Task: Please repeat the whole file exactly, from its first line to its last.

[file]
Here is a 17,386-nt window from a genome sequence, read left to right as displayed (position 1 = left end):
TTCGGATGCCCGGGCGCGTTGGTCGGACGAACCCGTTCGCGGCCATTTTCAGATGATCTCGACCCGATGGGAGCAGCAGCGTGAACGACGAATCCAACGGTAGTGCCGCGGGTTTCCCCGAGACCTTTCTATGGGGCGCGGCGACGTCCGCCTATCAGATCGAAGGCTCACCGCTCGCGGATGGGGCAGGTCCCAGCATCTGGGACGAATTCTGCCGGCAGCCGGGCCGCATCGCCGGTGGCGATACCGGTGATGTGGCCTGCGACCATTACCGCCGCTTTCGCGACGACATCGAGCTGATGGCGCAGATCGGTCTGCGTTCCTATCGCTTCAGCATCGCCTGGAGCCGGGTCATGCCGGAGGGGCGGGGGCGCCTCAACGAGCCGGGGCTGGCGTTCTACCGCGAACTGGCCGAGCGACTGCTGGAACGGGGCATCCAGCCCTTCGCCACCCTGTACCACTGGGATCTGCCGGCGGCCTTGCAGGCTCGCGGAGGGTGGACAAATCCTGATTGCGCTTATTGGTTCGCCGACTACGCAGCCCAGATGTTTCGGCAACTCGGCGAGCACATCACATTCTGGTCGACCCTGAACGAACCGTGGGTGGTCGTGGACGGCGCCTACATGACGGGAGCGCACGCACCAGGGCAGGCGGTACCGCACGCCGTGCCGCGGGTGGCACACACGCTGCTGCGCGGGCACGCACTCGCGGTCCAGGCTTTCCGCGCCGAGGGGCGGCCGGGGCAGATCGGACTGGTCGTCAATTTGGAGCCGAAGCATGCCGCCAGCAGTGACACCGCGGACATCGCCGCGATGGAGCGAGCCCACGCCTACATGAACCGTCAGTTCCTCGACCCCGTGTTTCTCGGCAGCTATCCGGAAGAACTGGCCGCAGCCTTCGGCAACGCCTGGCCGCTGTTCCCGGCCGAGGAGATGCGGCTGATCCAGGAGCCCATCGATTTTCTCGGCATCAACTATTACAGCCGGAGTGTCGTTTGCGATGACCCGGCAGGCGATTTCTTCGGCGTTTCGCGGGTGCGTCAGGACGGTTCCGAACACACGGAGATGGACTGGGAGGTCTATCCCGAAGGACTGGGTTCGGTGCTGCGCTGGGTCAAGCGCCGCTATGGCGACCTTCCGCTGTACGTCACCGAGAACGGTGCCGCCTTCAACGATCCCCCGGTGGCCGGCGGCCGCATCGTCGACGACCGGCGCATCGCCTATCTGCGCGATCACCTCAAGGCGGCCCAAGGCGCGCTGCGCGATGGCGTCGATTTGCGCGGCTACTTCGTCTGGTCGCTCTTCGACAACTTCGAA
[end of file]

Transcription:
Here is a 17,386-nt window from a genome sequence, read left to right as displayed (position 1 = left end):
TTCGGATGCCCGGGCGCGTTGGTCGGACGAACCCGTTCGCGGCCATTTTCAGATGATCTCGACCCGATGGGAGCAGCAGCGTGAACGACGAATCCAACGGTAGTGCCGCGGGTTTCCCCGAGACCTTTCTATGGGGCGCGGCGACGTCCGCCTATCAGATCGAAGGCTCACCGCTCGCGGATGGGGCAGGTCCCAGCATCTGGGACGAATTCTGCCGGCAGCCGGGCCGCATCGCCGGTGGCGATACCGGTGATGTGGCCTGCGACCATTACCGCCGCTTTCGCGACGACATCGAGCTGATGGCGCAGATCGGTCTGCGTTCCTATCGCTTCAGCATCGCCTGGAGCCGGGTCATGCCGGAGGGGCGGGGGCGCCTCAACGAGCCGGGGCTGGCGTTCTACCGCGAACTGGCCGAGCGACTGCTGGAACGGGGCATCCAGCCCTTCGCCACCCTGTACCACTGGGATCTGCCGGCGGCCTTGCAGGCTCGCGGAGGGTGGACAAATCCTGATTGCGCTTATTGGTTCGCCGACTACGCAGCCCAGATGTTTCGGCAACTCGGCGAGCACATCACATTCTGGTCGACCCTGAACGAACCGTGGGTGGTCGTGGACGGCGCCTACATGACGGGAGCGCACGCACCAGGGCAGGCGGTACCGCACGCCGTGCCGCGGGTGGCACACACGCTGCTGCGCGGGCACGCACTCGCGGTCCAGGCTTTCCGCGCCGAGGGGCGGCCGGGGCAGATCGGACTGGTCGTCAATTTGGAGCCGAAGCATGCCGCCAGCAGTGACACCGCGGACATCGCCGCGATGGAGCGAGCCCACGCCTACATGAACCGTCAGTTCCTCGACCCCGTGTTTCTCGGCAGCTATCCGGAAGAACTGGCCGCAGCCTTCGGCAACGCCTGGCCGCTGTTCCCGGCCGAGGAGATGCGGCTGATCCAGGAGCCCATCGATTTTCTCGGCATCAACTATTACAGCCGGAGTGTCGTTTGCGATGACCCGGCAGGCGATTTCTTCGGCGTTTCGCGGGTGCGTCAGGACGGTTCCGAACACACGGAGATGGACTGGGAGGTCTATCCCGAAGGACTGGGTTCGGTGCTGCGCTGGGTCAAGCGCCGCTATGGCGACCTTCCGCTGTACGTCACCGAGAACGGTGCCGCCTTCAACGATCCCCCGGTGGCCGGCGGCCGCATCGTCGACGACCGGCGCATCGCCTATCTGCGCGATCACCTCAAGGCGGCCCAAGGCGCGCTGCGCGATGGCGTCGATTTGCGCGGCTACTTCGTCTGGTCGCTCTTCGACAACTTCGAA